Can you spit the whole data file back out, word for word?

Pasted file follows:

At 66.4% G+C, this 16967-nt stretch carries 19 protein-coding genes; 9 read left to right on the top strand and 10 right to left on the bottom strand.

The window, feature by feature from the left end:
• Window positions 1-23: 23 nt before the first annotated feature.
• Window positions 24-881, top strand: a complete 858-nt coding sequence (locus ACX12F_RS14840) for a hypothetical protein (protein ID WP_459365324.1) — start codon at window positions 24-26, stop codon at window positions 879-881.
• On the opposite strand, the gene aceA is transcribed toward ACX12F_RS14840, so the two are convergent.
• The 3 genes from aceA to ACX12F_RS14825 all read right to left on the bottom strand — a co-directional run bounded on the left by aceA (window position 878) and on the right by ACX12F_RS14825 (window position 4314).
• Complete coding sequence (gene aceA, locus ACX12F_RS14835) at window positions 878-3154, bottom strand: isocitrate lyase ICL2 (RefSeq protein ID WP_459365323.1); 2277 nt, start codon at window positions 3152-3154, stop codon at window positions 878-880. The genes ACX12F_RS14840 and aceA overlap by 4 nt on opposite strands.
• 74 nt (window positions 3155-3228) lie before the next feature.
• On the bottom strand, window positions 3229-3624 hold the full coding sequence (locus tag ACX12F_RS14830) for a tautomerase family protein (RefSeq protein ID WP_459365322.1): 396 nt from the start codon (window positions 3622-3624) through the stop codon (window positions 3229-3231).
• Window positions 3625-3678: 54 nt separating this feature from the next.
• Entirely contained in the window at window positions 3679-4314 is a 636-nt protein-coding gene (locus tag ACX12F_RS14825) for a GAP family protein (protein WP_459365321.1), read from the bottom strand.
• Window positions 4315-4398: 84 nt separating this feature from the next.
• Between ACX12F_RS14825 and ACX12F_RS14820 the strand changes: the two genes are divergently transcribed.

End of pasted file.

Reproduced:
At 66.4% G+C, this 16967-nt stretch carries 19 protein-coding genes; 9 read left to right on the top strand and 10 right to left on the bottom strand.

The window, feature by feature from the left end:
• Window positions 1-23: 23 nt before the first annotated feature.
• Window positions 24-881, top strand: a complete 858-nt coding sequence (locus ACX12F_RS14840) for a hypothetical protein (protein ID WP_459365324.1) — start codon at window positions 24-26, stop codon at window positions 879-881.
• On the opposite strand, the gene aceA is transcribed toward ACX12F_RS14840, so the two are convergent.
• The 3 genes from aceA to ACX12F_RS14825 all read right to left on the bottom strand — a co-directional run bounded on the left by aceA (window position 878) and on the right by ACX12F_RS14825 (window position 4314).
• Complete coding sequence (gene aceA, locus ACX12F_RS14835) at window positions 878-3154, bottom strand: isocitrate lyase ICL2 (RefSeq protein ID WP_459365323.1); 2277 nt, start codon at window positions 3152-3154, stop codon at window positions 878-880. The genes ACX12F_RS14840 and aceA overlap by 4 nt on opposite strands.
• 74 nt (window positions 3155-3228) lie before the next feature.
• On the bottom strand, window positions 3229-3624 hold the full coding sequence (locus tag ACX12F_RS14830) for a tautomerase family protein (RefSeq protein ID WP_459365322.1): 396 nt from the start codon (window positions 3622-3624) through the stop codon (window positions 3229-3231).
• Window positions 3625-3678: 54 nt separating this feature from the next.
• Entirely contained in the window at window positions 3679-4314 is a 636-nt protein-coding gene (locus tag ACX12F_RS14825) for a GAP family protein (protein WP_459365321.1), read from the bottom strand.
• Window positions 4315-4398: 84 nt separating this feature from the next.
• Between ACX12F_RS14825 and ACX12F_RS14820 the strand changes: the two genes are divergently transcribed.